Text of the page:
By Patrick Reilly
January 26th, 2016
On January 26, 2016, Global Voices Interviews Editor Patrick Reilly spoke with Adam Cifu, a practicing physician and Professor at the University of Chicago Medical School, to discuss his new book Ending Medical Reversal: Improving Outcomes, Saving Lives. This book, which Cifu co-authored with Vinayak K. Prasad, discusses the problem of “medical reversal,” in which doctors prescribe medical treatments that are later found to be ineffective or even harmful. Noting that about 40 percent of medical procedures are eventually reversed, Cifu and Prasad propose reforms throughout the medical system that will encourage doctors to rely more on proven, evidence-based treatments and less on experimental ones.
This event was co-sponsored by the Global Voices Lecture Series, the Seminary Co-Op Bookstore, and the University of Chicago Department of Medicine. This interview has also been published in The Gate, International House’s partner student publication.
Global Voices: In your new book, Ending Medical Reversal, you predict that 40 percent of treatments that doctors currently prescribe are unhelpful or otherwise harmful. In your field, are there any treatments currently in use that you think might soon be reversed?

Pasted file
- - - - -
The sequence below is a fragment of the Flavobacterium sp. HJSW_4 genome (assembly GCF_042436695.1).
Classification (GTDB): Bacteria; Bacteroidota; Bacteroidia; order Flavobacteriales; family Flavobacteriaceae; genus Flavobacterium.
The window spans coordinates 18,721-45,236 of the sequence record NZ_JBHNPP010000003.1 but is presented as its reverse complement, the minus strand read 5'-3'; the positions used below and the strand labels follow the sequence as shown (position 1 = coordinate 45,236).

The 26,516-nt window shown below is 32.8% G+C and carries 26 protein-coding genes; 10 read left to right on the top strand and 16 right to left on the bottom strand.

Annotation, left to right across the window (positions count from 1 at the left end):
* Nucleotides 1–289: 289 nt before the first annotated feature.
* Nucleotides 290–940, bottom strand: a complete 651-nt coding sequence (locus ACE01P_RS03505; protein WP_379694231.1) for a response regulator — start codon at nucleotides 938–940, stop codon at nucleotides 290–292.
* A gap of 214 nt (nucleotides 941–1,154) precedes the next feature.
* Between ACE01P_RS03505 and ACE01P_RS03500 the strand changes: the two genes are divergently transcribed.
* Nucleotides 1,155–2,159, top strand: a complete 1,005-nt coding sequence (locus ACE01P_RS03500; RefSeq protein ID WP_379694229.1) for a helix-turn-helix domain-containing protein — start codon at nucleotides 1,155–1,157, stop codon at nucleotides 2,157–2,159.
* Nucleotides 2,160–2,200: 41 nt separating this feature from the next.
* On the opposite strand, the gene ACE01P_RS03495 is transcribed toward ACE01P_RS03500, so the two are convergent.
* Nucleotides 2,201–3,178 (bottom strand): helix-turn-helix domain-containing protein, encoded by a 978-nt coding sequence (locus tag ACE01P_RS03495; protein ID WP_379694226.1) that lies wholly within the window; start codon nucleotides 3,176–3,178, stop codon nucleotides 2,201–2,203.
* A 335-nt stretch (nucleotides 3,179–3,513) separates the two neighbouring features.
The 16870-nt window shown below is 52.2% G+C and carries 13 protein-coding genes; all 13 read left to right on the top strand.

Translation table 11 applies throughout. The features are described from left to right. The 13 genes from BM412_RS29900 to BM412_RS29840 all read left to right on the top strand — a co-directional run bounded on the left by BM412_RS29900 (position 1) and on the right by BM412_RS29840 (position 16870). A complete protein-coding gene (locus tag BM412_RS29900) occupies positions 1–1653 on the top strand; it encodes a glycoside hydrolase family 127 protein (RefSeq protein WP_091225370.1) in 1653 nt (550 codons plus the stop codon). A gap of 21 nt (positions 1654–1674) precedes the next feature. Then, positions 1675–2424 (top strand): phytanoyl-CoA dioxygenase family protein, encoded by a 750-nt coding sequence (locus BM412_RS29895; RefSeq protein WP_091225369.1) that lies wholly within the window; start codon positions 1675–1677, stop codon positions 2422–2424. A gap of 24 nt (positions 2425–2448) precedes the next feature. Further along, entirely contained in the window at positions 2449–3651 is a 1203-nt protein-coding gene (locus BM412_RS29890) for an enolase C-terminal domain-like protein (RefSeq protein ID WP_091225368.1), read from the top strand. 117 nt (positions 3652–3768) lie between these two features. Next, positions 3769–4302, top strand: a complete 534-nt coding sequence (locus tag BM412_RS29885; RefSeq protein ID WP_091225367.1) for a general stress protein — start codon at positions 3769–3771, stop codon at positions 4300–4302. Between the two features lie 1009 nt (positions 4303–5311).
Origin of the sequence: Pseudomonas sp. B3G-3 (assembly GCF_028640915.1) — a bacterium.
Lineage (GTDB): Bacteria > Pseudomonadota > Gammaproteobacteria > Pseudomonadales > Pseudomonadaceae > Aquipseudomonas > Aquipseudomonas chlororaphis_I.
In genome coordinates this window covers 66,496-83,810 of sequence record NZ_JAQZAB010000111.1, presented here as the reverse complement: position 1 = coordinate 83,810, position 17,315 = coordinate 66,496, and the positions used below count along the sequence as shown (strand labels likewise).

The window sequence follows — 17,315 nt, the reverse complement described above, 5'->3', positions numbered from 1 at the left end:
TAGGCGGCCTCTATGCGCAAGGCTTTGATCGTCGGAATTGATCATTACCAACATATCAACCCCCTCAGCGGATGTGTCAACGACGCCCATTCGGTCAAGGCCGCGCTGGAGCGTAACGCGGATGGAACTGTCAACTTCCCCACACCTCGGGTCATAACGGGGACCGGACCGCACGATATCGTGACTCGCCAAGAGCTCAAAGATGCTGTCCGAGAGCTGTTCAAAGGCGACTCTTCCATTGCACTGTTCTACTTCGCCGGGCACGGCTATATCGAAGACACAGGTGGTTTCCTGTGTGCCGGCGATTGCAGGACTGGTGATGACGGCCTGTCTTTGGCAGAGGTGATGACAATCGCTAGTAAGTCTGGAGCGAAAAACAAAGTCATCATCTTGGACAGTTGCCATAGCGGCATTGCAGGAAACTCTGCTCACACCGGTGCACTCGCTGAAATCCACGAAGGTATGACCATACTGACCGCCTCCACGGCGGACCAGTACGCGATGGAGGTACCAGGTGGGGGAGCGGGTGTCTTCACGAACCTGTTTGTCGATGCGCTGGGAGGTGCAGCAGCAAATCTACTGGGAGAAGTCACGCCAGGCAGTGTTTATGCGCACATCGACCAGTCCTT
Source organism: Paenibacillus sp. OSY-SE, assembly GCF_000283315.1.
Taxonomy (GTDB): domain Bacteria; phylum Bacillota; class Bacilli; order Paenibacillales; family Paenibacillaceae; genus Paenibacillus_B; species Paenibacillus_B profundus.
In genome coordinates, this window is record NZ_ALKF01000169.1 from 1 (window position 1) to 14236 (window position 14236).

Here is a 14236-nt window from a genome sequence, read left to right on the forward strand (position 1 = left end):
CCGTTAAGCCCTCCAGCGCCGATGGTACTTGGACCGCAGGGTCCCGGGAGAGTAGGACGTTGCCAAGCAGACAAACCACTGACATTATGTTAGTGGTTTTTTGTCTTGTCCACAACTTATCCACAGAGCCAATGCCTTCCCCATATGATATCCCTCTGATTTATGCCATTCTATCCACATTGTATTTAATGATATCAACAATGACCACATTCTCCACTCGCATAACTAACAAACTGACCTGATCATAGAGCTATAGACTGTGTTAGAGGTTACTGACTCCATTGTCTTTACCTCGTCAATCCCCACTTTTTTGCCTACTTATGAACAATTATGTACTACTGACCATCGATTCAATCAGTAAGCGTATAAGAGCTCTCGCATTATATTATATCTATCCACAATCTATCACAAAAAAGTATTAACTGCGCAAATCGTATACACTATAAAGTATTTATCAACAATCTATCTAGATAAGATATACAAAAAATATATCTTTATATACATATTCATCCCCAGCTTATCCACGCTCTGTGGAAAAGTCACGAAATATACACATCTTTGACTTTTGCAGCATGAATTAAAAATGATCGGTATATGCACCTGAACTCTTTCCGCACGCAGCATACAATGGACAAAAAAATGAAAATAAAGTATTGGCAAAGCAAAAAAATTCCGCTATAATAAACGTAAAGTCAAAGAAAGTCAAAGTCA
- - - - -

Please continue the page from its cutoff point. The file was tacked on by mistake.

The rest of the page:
Adam Cifu: It's a difficult question, right? It's seeing into the future. I think there are certainly medications that I use that I think work, but I also recognize that the evidence behind them is not terrific. And so at least I know that there's the potential that in the coming years some of those will fail.
Global Voices: A frequent criticism of the FDA is that it takes too long to approve new medications. What differentiates the reversed treatments that you write about in your book from the ones that get bogged down in the approval process?